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Ground broken for temple in New Mexico

More than 6,500 Church members gathered on a 10-acre site here June 20 to participate in the groundbreaking of New Mexico's first temple.

Located on the northeast edge of Albuquerque, the Albuquerque New Mexico Temple will serve the 55,000 Latter-day Saints in 15 stakes in New Mexico and parts of Arizona and Colorado.The site is situated in the heart of the residential neighborhood of North Albuquerque Acres. From the future temple grounds, visitors will be able to see a panoramic view of the metro Albuquerque area - including the Rio Grande Valley and the Sandia Mountains.

Elder Lynn A. Mickelsen of the Seventy and president of the North America Southwest Area presided at the 9 a.m. service and dedicated the site of the future temple. He was accompanied by his counselors, Elder Angel Abrea and Elder D. Todd Christofferson, both of the Seventy.

Invitations for the ceremony were extended to all Church members living in the temple district, city and county leaders, residents living near the future temple, clergy from nearby churches and the media. People, gathered on the site, used umbrellas to shield themselves from the hot morning sun, typical of the "Land of Enchantment."

A choir of 600 youth, directed by Sherita Mott of the Corrales Ward, Albuquerque New Mexico Stake, sang, "Holy Temples on Mount Zion," and "High on the Mountain Top." The young singers came from units throughout the temple district.

Plans for the temple - which is expected to be completed in the year 2000 - were announced in April 1997 by President Gordon B. Hinckley.

During the groundbreaking ceremony, Church leaders thanked the faithful members in the area and recognized the support of local city and county officials, administrators and staff, friends and neighbors, and local media.

"It is our responsibility as members of the Church to live our lives in such a way that the trust they have deposited in us will not be unwarranted," said Elder Mickelsen.

He commended the many members who had traveled long distances to witness the groundbreaking event. "It is during these special moments that we can feel and see the hand of the Lord moving in the work," he said. "It manifests a pattern of faith for your children, and they will make the same commitments to consecrate their lives to that which is good, honorable, and right."

Elder Mickelsen added that he was grateful to see so many families at the gathering. "Temples are about families and it is important the children be here to feel the spiritual impact of the proceedings today."

Reflecting back to when he was 12 years old and living in Idaho, Elder Mickelsen recalled attending a banquet and shaking hands with President George Albert Smith. He said he doesn't remember what was said that day or what he ate, but he does remember the feeling he experienced. Since that day, he has looked for experiences that will help him recall the same special feeling.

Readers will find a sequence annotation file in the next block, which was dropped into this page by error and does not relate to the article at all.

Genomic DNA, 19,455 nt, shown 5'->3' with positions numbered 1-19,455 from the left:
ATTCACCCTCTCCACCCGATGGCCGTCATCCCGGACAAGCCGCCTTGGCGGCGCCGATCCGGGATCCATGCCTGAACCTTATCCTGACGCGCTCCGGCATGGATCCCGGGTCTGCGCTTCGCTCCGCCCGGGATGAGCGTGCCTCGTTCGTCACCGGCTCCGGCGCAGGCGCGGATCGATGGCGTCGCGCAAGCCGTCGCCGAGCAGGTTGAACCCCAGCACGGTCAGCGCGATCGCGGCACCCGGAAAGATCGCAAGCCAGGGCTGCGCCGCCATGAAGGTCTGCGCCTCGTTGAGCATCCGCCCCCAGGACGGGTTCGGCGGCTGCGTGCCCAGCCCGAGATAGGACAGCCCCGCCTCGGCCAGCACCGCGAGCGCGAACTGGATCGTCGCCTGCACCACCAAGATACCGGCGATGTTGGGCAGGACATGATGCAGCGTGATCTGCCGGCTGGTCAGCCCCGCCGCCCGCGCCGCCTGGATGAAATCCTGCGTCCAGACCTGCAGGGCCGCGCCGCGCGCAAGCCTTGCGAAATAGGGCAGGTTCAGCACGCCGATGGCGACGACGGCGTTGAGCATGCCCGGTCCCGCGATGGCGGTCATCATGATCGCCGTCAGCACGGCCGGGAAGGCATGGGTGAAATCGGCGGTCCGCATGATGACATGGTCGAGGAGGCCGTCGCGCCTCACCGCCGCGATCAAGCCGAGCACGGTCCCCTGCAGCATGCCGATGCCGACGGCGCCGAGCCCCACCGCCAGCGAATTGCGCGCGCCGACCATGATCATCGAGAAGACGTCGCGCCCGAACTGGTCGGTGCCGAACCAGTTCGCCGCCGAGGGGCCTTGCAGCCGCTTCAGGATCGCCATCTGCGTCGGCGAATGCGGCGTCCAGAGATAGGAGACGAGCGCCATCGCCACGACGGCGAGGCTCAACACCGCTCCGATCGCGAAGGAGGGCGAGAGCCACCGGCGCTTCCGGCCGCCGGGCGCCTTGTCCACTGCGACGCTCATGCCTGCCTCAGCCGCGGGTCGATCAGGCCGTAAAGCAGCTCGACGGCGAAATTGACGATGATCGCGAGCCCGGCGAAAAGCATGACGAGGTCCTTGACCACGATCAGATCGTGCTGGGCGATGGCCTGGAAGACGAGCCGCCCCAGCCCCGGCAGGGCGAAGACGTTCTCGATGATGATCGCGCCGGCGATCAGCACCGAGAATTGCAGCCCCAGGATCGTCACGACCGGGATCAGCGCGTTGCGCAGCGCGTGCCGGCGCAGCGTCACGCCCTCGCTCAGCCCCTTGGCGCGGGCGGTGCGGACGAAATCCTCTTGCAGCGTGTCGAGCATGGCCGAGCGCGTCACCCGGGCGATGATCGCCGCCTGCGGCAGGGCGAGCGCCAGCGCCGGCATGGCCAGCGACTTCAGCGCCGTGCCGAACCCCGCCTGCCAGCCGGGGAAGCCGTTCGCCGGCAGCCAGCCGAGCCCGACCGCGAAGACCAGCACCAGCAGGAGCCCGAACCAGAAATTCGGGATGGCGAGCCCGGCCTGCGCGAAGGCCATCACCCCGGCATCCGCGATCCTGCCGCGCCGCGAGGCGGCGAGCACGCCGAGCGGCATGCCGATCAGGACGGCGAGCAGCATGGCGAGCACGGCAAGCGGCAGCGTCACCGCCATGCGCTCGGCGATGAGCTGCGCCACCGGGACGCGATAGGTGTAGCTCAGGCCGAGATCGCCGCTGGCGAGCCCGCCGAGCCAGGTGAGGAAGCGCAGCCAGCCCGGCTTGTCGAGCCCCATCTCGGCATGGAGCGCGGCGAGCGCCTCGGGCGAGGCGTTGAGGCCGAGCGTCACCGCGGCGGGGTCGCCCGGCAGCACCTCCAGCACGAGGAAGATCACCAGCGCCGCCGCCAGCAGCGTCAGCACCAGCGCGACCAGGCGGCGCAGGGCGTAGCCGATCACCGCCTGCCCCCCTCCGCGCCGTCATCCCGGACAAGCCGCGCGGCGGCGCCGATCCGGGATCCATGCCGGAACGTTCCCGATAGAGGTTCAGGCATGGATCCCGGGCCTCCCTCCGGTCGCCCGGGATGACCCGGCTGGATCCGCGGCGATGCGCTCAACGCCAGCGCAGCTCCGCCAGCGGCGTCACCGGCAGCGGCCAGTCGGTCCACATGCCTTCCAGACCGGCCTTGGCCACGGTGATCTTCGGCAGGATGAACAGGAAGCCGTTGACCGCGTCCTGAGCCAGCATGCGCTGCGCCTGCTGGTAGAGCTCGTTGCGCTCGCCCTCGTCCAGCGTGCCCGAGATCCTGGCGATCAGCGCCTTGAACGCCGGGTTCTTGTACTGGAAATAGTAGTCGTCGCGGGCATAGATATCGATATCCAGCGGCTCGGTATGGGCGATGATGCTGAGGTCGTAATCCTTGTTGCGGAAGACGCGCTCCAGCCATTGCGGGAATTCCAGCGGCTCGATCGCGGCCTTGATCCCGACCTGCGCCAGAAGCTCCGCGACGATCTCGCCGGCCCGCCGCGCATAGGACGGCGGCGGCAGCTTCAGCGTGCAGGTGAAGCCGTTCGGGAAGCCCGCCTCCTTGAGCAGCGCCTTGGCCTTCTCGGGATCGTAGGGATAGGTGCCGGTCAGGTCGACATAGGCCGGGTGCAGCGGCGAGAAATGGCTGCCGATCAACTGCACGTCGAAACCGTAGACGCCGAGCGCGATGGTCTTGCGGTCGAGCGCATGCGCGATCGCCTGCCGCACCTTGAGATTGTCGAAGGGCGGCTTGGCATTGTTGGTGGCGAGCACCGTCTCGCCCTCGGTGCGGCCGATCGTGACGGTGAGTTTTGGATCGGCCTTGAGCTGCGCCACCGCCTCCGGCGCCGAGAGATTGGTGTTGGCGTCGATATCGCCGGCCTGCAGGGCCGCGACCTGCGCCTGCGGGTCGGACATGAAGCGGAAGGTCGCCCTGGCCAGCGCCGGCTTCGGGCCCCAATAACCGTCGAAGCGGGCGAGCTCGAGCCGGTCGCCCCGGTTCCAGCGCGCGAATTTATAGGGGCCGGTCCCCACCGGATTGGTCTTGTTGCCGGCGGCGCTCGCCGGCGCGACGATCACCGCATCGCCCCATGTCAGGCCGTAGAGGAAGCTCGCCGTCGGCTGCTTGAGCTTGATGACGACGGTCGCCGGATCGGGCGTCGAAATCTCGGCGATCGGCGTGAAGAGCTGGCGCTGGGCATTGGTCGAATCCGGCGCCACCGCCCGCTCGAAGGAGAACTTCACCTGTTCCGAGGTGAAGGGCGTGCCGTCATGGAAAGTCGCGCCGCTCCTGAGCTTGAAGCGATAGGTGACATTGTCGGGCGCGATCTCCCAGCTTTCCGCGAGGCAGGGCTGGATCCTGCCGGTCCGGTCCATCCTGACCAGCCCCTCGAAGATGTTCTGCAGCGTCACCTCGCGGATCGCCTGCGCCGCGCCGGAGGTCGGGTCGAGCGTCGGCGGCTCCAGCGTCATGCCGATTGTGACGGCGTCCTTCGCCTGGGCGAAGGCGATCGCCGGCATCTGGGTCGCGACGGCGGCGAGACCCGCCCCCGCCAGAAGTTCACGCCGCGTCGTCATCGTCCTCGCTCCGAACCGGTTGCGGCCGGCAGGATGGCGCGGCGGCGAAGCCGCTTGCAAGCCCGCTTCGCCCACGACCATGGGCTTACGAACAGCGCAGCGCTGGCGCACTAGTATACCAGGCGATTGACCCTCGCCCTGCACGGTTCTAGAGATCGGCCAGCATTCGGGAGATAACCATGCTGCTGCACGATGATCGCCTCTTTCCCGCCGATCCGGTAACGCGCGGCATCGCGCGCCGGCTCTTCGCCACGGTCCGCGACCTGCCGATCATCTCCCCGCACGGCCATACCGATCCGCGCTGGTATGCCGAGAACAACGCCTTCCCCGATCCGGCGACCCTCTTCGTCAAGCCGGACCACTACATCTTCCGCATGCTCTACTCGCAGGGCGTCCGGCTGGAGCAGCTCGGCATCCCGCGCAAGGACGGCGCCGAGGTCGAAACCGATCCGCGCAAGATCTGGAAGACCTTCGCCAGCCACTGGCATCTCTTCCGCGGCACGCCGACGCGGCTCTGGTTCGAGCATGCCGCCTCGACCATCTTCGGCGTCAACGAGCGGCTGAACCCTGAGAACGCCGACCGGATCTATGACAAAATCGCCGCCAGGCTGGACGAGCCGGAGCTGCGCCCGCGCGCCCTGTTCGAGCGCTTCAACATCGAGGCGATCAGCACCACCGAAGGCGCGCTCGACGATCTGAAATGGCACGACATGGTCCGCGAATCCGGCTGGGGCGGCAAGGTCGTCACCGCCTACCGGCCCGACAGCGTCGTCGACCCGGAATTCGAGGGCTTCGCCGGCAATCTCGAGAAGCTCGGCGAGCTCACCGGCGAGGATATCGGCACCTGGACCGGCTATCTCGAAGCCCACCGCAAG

Elder Mickelsen told the gathering: "You might not remember everything that was said this warm and glorious morning, but you will remember the feeling. What you feel today will help you in your search for happiness throughout your lives."

He then offered a prayer dedicating the site, blessing it to "be a sanctuary of peace for those who visit" and "a place a refuge from the cacophony of the world."

After the prayer, gold-painted shovels were then taken to the dry dirt as Elder Mickelsen, Elder Abrea and Elder Christofferson broke ground. Following the area presidency, project engineer Chuck Easterling, project architect Bill Fanning, stake presidents, mission presidents and city and county officials took turns participating in the groundbreaking ceremony. All in attendance were also given a chance to break ground and take pictures of this historic and significant event.

During the hour-long ceremony, Elder Abrea asked those listening to ponder the question, "What am I doing with my days?" He encouraged members to remit themselves from sin and become holy, so they could come to the temple with "clean hands and a pure heart."

Elder Christofferson, who conducted the ceremony, spoke of the pioneers "who were sent by Brigham Young in the late 19th century to establish the colonies

in MexicoT and who traveled through the Rio Grande Valley

in New MexicoT," saying they would be pleased to look upon the gathering.

"They would be proud of this legacy," he noted.

Elder Christofferson added that the "past and the present come together" at the new temple.

"The temple is a place where people can step outside the worldliness and refresh, regroup, and reorient themselves as to what really matters. It is a place to gain strength and gain fresh perspectives. The temple is the House of God. It is a house of prayer, fasting, faith, learning and order."

Lyle K. Porter, former regional representative and former president of the Albuquerque New Mexico East Stake, and Stanley Hatch, president of the Albuquerque New Mexico Stake, offered the invocation and the benediction, respectively.

The groundbreaking ceremony was organized by a committee under the direction of H. Vern Payne, a former mission president, regional representative and stake president.

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